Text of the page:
And what is really the risk seeing family members you do not live with, given masks, social distancing, and other guidelines are adhered to? My personal prediction would be that it is less risky than buying groceries, but I would trust evidence that can be defended much more than my gut, and it really bothers me that an organization which is supposed to represent the gold standard for dispensing evidence based guidance makes both of those statements above without offering compelling justification as to why they should both be true.
3 Responses
Sort by: Helpful Oldest Newest
207091 tn?1337709493
I think you also have to take into account where you are - are you somewhere in the US that has a lot of cases, like Florida or Cali? Are you in a state like Maine that never had a lot of cases? Does your area have a lot of variants?

We essentially have no real answers. Every district/county/state is doing things differently, and you have to make the best decision for you based on your area.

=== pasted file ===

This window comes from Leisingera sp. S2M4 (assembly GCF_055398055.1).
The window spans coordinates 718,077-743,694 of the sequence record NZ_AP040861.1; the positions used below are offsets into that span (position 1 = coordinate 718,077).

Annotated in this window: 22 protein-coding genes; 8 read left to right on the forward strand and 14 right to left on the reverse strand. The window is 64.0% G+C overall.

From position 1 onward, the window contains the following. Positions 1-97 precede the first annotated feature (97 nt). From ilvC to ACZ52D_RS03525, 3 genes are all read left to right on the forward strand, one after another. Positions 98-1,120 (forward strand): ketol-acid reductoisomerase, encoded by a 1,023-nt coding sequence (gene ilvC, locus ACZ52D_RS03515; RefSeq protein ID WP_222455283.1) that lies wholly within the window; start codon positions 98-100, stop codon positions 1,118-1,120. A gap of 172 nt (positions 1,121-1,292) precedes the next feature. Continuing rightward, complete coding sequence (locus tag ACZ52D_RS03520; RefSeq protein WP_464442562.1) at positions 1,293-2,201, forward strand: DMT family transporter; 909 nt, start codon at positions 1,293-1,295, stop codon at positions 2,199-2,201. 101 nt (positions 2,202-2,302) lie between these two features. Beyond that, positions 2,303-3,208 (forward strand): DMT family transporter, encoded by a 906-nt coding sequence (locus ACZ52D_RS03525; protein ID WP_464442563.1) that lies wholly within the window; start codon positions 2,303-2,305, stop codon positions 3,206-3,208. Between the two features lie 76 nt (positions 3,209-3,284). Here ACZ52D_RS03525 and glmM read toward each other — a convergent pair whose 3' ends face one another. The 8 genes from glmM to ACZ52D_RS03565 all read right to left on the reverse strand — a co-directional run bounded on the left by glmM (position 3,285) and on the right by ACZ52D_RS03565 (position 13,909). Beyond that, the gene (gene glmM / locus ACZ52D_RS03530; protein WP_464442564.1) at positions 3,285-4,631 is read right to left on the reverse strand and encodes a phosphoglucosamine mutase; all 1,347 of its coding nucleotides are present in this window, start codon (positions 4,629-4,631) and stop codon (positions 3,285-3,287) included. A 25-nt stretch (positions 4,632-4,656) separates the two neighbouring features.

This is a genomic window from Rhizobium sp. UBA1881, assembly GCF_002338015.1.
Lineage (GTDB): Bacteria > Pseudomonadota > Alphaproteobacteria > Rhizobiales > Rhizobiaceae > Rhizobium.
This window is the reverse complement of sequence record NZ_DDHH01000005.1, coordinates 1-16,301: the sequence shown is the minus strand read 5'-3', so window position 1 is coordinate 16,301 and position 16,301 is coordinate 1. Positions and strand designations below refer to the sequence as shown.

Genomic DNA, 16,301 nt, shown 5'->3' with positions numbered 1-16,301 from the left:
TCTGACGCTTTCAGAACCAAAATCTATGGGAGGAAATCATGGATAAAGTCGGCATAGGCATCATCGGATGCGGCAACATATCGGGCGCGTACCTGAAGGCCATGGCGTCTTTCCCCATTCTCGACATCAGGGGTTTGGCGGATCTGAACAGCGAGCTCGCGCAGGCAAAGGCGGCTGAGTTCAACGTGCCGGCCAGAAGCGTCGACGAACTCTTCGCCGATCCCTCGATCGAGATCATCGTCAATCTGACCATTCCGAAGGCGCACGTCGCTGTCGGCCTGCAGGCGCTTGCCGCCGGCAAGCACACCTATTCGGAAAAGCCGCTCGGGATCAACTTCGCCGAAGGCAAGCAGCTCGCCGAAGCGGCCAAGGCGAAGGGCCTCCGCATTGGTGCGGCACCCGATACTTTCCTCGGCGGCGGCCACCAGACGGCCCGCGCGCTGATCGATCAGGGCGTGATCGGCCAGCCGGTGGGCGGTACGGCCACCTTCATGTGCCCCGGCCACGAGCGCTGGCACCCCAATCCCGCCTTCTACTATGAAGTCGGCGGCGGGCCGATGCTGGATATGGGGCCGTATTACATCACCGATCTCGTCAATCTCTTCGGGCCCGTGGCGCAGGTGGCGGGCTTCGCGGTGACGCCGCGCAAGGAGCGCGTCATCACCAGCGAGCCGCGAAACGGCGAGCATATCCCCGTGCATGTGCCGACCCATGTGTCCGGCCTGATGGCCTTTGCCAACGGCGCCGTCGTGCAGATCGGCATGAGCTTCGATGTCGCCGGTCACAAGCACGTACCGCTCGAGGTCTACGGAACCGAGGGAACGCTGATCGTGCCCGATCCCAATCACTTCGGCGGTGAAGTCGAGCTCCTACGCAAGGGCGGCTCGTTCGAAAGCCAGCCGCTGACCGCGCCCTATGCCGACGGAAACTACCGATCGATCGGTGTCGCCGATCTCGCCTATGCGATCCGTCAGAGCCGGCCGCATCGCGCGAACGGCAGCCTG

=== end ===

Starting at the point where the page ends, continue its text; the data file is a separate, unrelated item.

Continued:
Helpful - 0
Overall, I don't think much of anywhere never had a big problem per capita.  Maine might be an exception.  But other sparsely populated states that missed the first wave got the second and third waves in a big way.  But even that is a bit misleading, because a lot of that was in nursing homes and meat processing plants and such places, which then broke out into their communities.  When colleges first reopened students went into town and partied and outbreaks started in some pretty small towns.  People trying to escape lockdowns moved from cities to countryside, spreading the virus there.  So the problem isn't what's happening at any given time, it's what's likely to happen if things open up.  As long as so many Americans consider being unsafe a political statement, it's just going to be a lot of starting and stopping, which might be worse than just stopping until the curve goes flat.  Right now things are better, but better than January, not better than last summer when all looked lost.  We're back there now and the variants are starting to cause the levels to go up again.  To everyone, if you want life to be more normal before the months or years it will take to get everyone vaccinated, comply with public health protocol.  That's the only difference between those countries such as China that are almost back to normal and the US, which is nowhere near that.  Peace, all.
Avatar universal